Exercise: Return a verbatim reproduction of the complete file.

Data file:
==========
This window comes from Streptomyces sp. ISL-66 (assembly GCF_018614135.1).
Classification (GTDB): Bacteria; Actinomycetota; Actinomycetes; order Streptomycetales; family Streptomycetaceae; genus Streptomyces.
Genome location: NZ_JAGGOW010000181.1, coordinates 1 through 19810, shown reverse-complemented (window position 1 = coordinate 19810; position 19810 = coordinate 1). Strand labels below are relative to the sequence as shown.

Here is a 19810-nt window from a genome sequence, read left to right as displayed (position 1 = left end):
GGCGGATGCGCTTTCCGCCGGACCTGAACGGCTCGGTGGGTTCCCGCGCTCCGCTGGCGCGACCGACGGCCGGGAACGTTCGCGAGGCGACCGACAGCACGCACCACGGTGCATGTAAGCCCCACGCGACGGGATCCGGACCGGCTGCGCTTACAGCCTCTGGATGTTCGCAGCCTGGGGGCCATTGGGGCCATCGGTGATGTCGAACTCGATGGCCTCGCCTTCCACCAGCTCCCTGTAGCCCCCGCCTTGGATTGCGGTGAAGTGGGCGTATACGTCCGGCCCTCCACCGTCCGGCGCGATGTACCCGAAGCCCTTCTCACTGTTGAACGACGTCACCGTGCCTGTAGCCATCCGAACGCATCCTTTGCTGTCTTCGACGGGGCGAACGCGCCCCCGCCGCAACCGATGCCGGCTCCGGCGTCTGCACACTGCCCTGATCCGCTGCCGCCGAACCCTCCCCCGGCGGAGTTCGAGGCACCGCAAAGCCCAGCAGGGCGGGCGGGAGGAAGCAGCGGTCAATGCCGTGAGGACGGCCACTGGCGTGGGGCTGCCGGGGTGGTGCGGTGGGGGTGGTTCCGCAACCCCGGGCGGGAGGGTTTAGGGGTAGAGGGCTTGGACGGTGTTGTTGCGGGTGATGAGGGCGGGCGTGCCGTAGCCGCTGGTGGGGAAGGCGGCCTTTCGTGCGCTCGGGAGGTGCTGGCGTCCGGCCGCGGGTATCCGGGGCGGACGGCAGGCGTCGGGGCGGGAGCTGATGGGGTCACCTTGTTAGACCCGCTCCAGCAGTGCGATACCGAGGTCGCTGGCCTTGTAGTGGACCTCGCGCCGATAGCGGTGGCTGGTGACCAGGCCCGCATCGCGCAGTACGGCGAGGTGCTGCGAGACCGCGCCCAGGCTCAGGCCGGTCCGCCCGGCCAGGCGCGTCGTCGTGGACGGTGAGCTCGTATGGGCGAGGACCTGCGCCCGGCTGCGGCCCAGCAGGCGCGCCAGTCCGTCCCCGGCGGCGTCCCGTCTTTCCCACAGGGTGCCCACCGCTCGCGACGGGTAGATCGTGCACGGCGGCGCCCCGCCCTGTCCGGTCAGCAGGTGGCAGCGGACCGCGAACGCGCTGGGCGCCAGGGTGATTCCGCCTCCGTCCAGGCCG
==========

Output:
This window comes from Streptomyces sp. ISL-66 (assembly GCF_018614135.1).
Classification (GTDB): Bacteria; Actinomycetota; Actinomycetes; order Streptomycetales; family Streptomycetaceae; genus Streptomyces.
Genome location: NZ_JAGGOW010000181.1, coordinates 1 through 19810, shown reverse-complemented (window position 1 = coordinate 19810; position 19810 = coordinate 1). Strand labels below are relative to the sequence as shown.

Here is a 19810-nt window from a genome sequence, read left to right as displayed (position 1 = left end):
GGCGGATGCGCTTTCCGCCGGACCTGAACGGCTCGGTGGGTTCCCGCGCTCCGCTGGCGCGACCGACGGCCGGGAACGTTCGCGAGGCGACCGACAGCACGCACCACGGTGCATGTAAGCCCCACGCGACGGGATCCGGACCGGCTGCGCTTACAGCCTCTGGATGTTCGCAGCCTGGGGGCCATTGGGGCCATCGGTGATGTCGAACTCGATGGCCTCGCCTTCCACCAGCTCCCTGTAGCCCCCGCCTTGGATTGCGGTGAAGTGGGCGTATACGTCCGGCCCTCCACCGTCCGGCGCGATGTACCCGAAGCCCTTCTCACTGTTGAACGACGTCACCGTGCCTGTAGCCATCCGAACGCATCCTTTGCTGTCTTCGACGGGGCGAACGCGCCCCCGCCGCAACCGATGCCGGCTCCGGCGTCTGCACACTGCCCTGATCCGCTGCCGCCGAACCCTCCCCCGGCGGAGTTCGAGGCACCGCAAAGCCCAGCAGGGCGGGCGGGAGGAAGCAGCGGTCAATGCCGTGAGGACGGCCACTGGCGTGGGGCTGCCGGGGTGGTGCGGTGGGGGTGGTTCCGCAACCCCGGGCGGGAGGGTTTAGGGGTAGAGGGCTTGGACGGTGTTGTTGCGGGTGATGAGGGCGGGCGTGCCGTAGCCGCTGGTGGGGAAGGCGGCCTTTCGTGCGCTCGGGAGGTGCTGGCGTCCGGCCGCGGGTATCCGGGGCGGACGGCAGGCGTCGGGGCGGGAGCTGATGGGGTCACCTTGTTAGACCCGCTCCAGCAGTGCGATACCGAGGTCGCTGGCCTTGTAGTGGACCTCGCGCCGATAGCGGTGGCTGGTGACCAGGCCCGCATCGCGCAGTACGGCGAGGTGCTGCGAGACCGCGCCCAGGCTCAGGCCGGTCCGCCCGGCCAGGCGCGTCGTCGTGGACGGTGAGCTCGTATGGGCGAGGACCTGCGCCCGGCTGCGGCCCAGCAGGCGCGCCAGTCCGTCCCCGGCGGCGTCCCGTCTTTCCCACAGGGTGCCCACCGCTCGCGACGGGTAGATCGTGCACGGCGGCGCCCCGCCCTGTCCGGTCAGCAGGTGGCAGCGGACCGCGAACGCGCTGGGCGCCAGGGTGATTCCGCCTCCGTCCAGGCCG